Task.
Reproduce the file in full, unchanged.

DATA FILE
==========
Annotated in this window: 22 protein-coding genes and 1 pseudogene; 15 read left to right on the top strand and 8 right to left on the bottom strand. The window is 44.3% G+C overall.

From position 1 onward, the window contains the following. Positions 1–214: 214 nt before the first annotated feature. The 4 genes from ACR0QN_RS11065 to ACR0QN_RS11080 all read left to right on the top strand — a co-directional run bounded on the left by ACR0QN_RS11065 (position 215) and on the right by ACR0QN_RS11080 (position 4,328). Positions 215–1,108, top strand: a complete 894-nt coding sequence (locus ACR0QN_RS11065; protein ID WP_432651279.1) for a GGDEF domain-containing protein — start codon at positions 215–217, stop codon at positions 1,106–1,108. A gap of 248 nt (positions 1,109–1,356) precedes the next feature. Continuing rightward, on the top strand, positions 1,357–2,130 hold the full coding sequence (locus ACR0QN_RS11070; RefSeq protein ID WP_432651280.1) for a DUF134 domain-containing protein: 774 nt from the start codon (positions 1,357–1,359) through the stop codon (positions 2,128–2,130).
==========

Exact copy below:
Annotated in this window: 22 protein-coding genes and 1 pseudogene; 15 read left to right on the top strand and 8 right to left on the bottom strand. The window is 44.3% G+C overall.

From position 1 onward, the window contains the following. Positions 1–214: 214 nt before the first annotated feature. The 4 genes from ACR0QN_RS11065 to ACR0QN_RS11080 all read left to right on the top strand — a co-directional run bounded on the left by ACR0QN_RS11065 (position 215) and on the right by ACR0QN_RS11080 (position 4,328). Positions 215–1,108, top strand: a complete 894-nt coding sequence (locus ACR0QN_RS11065; protein ID WP_432651279.1) for a GGDEF domain-containing protein — start codon at positions 215–217, stop codon at positions 1,106–1,108. A gap of 248 nt (positions 1,109–1,356) precedes the next feature. Continuing rightward, on the top strand, positions 1,357–2,130 hold the full coding sequence (locus ACR0QN_RS11070; RefSeq protein ID WP_432651280.1) for a DUF134 domain-containing protein: 774 nt from the start codon (positions 1,357–1,359) through the stop codon (positions 2,128–2,130).